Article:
Employment solicitors welcome tribunal award enforcement


The government has announced plans to use high court enforcement officers for recovering tribunal awards won by employment solicitors.

Awards won by employment solicitors not paid


The news follows repeated findings that awards won by employment solicitors in tribunal hearings are not being paid. The latest findings indicate that despite employment solicitors winning awards at tribunal, 39% of their clients are not paid and only 53% are paid in full. This follows research published last October showing that 1,500 tribunal winners a year do not receive their payout, news that was greeted by employment solicitors with little surprise.

Jonathan Mansfield, of employment solicitors Thomas Mansfield, said at the time: "we know from experience that employers will rely on the fact that it is necessary to go through a county court to get payment enforced." However, following an announcement from Justice Secretary Jack Straw of the introduction of a stronger line, employment solicitors hope these numbers will drop significantly.

Employment solicitors approve new rules


Employment solicitors favour tribunals over court hearings as a less formal way of settling a case should all other options fail. However, the upshot of this informality is that awards made in the course of these proceedings, up to now, have been easier for employers to dodge and harder for employment solicitors to chase.

Currently, ensuring that a payout is made often involves getting a Country Court judgment. However, employment solicitor Jonathan Mansfield explained to TakeLegalAdvice that it can be quite straightforward:"The decision only needs to be registered and a second hearing isn't required."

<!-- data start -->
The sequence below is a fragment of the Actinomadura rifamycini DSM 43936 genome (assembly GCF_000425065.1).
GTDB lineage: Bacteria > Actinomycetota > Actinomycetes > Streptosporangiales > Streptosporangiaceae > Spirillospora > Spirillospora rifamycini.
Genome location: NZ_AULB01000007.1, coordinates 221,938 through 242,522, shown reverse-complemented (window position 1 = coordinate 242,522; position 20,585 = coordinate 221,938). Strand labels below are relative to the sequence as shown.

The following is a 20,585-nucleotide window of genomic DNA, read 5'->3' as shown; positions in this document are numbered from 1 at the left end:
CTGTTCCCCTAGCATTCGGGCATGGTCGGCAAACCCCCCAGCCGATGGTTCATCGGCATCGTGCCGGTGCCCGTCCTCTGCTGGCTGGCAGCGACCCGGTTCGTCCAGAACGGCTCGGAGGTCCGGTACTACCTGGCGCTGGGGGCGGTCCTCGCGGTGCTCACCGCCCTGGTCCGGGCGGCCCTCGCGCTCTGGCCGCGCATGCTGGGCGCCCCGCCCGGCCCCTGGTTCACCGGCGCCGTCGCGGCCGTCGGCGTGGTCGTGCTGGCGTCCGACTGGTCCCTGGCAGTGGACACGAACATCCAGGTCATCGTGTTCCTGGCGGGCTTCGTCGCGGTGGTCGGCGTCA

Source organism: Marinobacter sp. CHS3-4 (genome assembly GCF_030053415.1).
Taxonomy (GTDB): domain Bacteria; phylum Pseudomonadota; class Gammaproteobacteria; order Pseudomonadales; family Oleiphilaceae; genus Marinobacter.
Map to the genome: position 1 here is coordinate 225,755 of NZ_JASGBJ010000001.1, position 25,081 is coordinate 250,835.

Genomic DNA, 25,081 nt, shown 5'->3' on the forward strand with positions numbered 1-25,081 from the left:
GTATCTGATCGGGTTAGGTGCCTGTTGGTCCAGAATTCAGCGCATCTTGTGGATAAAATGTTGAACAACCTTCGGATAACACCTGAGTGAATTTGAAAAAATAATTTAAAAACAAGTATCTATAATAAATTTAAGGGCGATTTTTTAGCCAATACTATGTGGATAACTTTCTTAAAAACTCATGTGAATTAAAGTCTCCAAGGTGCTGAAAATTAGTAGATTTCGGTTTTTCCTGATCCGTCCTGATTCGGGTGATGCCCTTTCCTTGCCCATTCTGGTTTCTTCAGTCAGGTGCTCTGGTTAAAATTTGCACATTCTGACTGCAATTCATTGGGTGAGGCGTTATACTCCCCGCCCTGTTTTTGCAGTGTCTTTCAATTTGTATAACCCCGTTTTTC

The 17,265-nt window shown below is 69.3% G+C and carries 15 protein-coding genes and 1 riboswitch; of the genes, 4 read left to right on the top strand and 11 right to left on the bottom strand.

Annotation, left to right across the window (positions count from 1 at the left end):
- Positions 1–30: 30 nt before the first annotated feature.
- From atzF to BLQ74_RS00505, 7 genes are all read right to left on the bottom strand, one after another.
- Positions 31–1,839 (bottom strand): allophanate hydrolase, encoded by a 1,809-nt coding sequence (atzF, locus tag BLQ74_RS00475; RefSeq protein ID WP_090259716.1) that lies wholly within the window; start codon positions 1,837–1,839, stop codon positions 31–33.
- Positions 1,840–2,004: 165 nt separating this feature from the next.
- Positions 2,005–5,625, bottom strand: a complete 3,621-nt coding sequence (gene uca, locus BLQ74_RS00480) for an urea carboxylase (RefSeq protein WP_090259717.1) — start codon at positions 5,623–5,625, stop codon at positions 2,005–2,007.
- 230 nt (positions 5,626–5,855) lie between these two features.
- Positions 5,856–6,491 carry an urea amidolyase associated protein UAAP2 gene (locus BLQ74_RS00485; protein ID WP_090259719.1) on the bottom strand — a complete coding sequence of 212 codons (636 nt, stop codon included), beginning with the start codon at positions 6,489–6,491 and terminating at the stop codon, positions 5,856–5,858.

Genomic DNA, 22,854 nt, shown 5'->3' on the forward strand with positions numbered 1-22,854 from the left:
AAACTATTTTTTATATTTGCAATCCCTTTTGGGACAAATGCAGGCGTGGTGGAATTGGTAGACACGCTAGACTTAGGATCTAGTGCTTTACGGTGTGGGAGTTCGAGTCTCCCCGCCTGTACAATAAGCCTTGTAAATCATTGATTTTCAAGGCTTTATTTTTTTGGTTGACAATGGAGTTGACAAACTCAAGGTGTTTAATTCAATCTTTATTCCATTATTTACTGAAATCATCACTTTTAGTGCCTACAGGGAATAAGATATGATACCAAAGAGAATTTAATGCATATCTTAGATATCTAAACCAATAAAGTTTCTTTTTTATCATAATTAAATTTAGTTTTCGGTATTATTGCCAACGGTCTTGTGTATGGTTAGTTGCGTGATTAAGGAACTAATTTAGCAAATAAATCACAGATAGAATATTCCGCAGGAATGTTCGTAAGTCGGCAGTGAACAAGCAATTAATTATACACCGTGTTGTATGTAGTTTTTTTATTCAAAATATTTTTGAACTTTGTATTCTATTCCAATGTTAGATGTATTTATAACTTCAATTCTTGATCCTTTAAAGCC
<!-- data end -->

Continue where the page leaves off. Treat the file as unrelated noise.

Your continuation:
Nevertheless, employment solicitors often find that employees have little awareness of their rights or are cynical about the costs and time involved making the latest announcement a welcome one. The Ministry of Justice now plans to use high court enforcement officers to recover awards, by means such as seizing belongings, and which employment solicitors say could take place less than 7 weeks after the decision has been reached.

Speaking to Personnel Today, Guy Lamb, of employment solicitor DLA Piper, said: "It is very difficult to enforce the award when you get one. The new system will make things move more quickly."

NB: None of this information should be construed as legal advice.

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